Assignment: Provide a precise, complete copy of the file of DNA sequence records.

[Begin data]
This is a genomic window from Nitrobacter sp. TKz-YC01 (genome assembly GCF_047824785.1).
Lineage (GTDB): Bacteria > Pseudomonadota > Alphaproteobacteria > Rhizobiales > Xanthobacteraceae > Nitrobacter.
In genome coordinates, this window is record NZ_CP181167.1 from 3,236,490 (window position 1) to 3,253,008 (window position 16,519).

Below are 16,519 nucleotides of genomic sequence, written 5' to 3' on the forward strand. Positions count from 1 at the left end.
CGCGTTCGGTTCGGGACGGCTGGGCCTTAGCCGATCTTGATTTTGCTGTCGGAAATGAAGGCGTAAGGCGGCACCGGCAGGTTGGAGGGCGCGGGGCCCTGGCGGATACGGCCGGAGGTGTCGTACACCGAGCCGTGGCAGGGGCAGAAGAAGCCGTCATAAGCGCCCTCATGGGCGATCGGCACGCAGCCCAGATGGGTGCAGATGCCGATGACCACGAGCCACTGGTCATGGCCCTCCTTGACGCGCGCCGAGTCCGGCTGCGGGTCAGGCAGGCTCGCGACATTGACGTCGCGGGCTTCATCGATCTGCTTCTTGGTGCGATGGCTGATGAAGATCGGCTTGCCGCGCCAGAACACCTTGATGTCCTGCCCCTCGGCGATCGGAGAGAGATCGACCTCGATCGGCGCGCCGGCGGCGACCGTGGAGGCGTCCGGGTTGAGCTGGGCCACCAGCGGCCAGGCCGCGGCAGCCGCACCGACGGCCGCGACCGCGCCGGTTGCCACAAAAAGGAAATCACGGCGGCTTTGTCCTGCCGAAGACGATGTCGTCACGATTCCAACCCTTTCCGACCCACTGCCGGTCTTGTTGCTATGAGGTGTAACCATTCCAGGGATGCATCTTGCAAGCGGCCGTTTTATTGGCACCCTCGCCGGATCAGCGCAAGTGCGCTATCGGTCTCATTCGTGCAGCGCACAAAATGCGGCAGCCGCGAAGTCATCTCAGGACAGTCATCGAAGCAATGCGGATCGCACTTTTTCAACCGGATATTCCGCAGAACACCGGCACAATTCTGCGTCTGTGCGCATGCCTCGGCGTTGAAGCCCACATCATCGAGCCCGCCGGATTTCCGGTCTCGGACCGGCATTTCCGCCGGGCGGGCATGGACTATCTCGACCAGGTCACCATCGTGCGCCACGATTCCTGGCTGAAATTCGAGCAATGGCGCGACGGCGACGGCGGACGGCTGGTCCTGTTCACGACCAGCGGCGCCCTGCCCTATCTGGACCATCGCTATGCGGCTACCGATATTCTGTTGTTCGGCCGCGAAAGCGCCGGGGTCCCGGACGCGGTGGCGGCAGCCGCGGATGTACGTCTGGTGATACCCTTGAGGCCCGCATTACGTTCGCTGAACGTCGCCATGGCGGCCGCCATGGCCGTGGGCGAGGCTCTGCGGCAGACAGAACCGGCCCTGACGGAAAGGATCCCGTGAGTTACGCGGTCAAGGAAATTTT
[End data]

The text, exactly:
This is a genomic window from Nitrobacter sp. TKz-YC01 (genome assembly GCF_047824785.1).
Lineage (GTDB): Bacteria > Pseudomonadota > Alphaproteobacteria > Rhizobiales > Xanthobacteraceae > Nitrobacter.
In genome coordinates, this window is record NZ_CP181167.1 from 3,236,490 (window position 1) to 3,253,008 (window position 16,519).

Below are 16,519 nucleotides of genomic sequence, written 5' to 3' on the forward strand. Positions count from 1 at the left end.
CGCGTTCGGTTCGGGACGGCTGGGCCTTAGCCGATCTTGATTTTGCTGTCGGAAATGAAGGCGTAAGGCGGCACCGGCAGGTTGGAGGGCGCGGGGCCCTGGCGGATACGGCCGGAGGTGTCGTACACCGAGCCGTGGCAGGGGCAGAAGAAGCCGTCATAAGCGCCCTCATGGGCGATCGGCACGCAGCCCAGATGGGTGCAGATGCCGATGACCACGAGCCACTGGTCATGGCCCTCCTTGACGCGCGCCGAGTCCGGCTGCGGGTCAGGCAGGCTCGCGACATTGACGTCGCGGGCTTCATCGATCTGCTTCTTGGTGCGATGGCTGATGAAGATCGGCTTGCCGCGCCAGAACACCTTGATGTCCTGCCCCTCGGCGATCGGAGAGAGATCGACCTCGATCGGCGCGCCGGCGGCGACCGTGGAGGCGTCCGGGTTGAGCTGGGCCACCAGCGGCCAGGCCGCGGCAGCCGCACCGACGGCCGCGACCGCGCCGGTTGCCACAAAAAGGAAATCACGGCGGCTTTGTCCTGCCGAAGACGATGTCGTCACGATTCCAACCCTTTCCGACCCACTGCCGGTCTTGTTGCTATGAGGTGTAACCATTCCAGGGATGCATCTTGCAAGCGGCCGTTTTATTGGCACCCTCGCCGGATCAGCGCAAGTGCGCTATCGGTCTCATTCGTGCAGCGCACAAAATGCGGCAGCCGCGAAGTCATCTCAGGACAGTCATCGAAGCAATGCGGATCGCACTTTTTCAACCGGATATTCCGCAGAACACCGGCACAATTCTGCGTCTGTGCGCATGCCTCGGCGTTGAAGCCCACATCATCGAGCCCGCCGGATTTCCGGTCTCGGACCGGCATTTCCGCCGGGCGGGCATGGACTATCTCGACCAGGTCACCATCGTGCGCCACGATTCCTGGCTGAAATTCGAGCAATGGCGCGACGGCGACGGCGGACGGCTGGTCCTGTTCACGACCAGCGGCGCCCTGCCCTATCTGGACCATCGCTATGCGGCTACCGATATTCTGTTGTTCGGCCGCGAAAGCGCCGGGGTCCCGGACGCGGTGGCGGCAGCCGCGGATGTACGTCTGGTGATACCCTTGAGGCCCGCATTACGTTCGCTGAACGTCGCCATGGCGGCCGCCATGGCCGTGGGCGAGGCTCTGCGGCAGACAGAACCGGCCCTGACGGAAAGGATCCCGTGAGTTACGCGGTCAAGGAAATTTT